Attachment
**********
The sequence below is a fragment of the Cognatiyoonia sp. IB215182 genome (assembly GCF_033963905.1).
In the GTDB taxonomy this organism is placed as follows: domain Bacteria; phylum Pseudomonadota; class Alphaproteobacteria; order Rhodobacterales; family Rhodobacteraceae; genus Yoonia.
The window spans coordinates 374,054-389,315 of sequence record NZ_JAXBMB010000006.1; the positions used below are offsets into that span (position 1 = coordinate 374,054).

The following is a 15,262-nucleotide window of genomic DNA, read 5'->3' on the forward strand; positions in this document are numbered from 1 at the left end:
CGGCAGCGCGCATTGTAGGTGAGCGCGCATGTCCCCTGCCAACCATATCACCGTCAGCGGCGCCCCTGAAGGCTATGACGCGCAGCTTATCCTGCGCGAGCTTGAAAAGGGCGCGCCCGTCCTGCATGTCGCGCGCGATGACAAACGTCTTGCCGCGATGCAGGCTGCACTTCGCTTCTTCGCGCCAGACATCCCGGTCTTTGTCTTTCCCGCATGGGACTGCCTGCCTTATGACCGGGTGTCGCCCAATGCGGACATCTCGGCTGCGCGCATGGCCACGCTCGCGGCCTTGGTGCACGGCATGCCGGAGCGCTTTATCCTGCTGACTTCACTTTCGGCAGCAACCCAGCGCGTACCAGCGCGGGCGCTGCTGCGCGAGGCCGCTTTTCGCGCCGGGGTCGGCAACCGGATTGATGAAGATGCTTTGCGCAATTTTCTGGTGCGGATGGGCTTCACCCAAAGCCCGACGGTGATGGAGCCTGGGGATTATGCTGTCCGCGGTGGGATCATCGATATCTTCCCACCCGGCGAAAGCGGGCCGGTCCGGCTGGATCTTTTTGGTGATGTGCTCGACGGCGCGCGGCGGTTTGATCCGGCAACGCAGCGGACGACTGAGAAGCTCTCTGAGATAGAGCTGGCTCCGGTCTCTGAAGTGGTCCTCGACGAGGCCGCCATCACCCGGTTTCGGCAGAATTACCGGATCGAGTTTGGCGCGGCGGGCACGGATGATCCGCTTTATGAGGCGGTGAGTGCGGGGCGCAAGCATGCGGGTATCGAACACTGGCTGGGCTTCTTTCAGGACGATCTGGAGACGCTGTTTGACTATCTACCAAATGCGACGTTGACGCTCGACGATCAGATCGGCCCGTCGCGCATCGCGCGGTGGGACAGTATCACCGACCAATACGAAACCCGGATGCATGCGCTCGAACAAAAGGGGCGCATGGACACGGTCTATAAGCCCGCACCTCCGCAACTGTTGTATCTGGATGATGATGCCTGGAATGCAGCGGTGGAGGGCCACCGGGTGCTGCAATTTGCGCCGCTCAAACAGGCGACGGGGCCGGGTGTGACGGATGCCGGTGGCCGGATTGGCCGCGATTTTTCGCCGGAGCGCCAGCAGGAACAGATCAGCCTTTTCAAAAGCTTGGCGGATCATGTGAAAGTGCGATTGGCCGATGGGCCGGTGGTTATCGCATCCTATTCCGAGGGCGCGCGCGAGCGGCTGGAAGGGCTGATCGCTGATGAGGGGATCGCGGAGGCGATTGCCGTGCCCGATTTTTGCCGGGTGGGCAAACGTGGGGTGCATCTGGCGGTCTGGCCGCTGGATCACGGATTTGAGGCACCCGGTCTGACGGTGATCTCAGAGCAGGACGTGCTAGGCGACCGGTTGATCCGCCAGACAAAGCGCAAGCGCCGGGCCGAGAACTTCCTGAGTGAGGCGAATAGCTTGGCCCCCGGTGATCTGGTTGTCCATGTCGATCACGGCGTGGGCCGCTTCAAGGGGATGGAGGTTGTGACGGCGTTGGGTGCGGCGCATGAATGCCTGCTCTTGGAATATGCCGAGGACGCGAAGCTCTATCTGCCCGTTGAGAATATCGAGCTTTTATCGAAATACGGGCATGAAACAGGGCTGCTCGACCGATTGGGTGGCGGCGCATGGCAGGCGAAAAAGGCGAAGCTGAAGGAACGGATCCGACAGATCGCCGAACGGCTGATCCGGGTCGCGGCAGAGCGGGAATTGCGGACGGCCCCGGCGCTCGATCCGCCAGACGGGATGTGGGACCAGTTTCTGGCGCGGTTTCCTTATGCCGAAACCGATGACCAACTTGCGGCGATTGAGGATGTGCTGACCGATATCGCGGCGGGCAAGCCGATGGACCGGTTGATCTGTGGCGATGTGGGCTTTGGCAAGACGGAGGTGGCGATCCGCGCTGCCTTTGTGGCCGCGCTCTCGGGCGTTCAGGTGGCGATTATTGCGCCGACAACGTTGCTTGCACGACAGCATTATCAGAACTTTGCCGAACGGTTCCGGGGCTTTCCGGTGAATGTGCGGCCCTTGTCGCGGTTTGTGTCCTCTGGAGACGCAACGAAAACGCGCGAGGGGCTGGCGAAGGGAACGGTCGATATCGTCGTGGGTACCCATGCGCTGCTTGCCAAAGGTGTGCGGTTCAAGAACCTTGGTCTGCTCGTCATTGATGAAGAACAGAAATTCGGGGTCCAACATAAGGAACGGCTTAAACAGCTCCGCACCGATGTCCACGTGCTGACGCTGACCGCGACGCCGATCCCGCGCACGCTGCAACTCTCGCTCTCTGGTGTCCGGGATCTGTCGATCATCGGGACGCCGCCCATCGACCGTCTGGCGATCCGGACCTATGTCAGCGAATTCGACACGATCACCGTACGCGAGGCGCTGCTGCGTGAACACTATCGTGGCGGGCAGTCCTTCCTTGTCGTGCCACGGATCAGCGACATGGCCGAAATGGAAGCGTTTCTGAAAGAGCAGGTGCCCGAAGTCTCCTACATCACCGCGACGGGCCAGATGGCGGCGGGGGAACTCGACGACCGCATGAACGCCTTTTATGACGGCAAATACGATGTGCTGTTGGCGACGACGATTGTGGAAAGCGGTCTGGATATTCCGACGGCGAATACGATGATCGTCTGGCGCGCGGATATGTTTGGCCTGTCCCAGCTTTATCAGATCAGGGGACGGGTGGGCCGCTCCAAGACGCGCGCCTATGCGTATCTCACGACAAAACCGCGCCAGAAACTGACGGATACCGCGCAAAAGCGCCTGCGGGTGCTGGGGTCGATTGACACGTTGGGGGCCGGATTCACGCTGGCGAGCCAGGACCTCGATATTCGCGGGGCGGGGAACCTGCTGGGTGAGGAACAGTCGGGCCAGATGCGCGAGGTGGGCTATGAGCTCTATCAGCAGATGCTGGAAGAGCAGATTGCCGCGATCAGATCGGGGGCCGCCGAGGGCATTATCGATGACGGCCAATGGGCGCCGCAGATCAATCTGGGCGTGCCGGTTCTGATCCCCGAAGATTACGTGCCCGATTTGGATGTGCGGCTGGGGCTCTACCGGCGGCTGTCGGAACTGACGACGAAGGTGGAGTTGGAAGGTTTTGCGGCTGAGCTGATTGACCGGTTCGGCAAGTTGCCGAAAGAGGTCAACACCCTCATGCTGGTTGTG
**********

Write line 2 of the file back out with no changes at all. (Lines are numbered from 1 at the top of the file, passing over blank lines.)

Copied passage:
In the GTDB taxonomy this organism is placed as follows: domain Bacteria; phylum Pseudomonadota; class Alphaproteobacteria; order Rhodobacterales; family Rhodobacteraceae; genus Yoonia.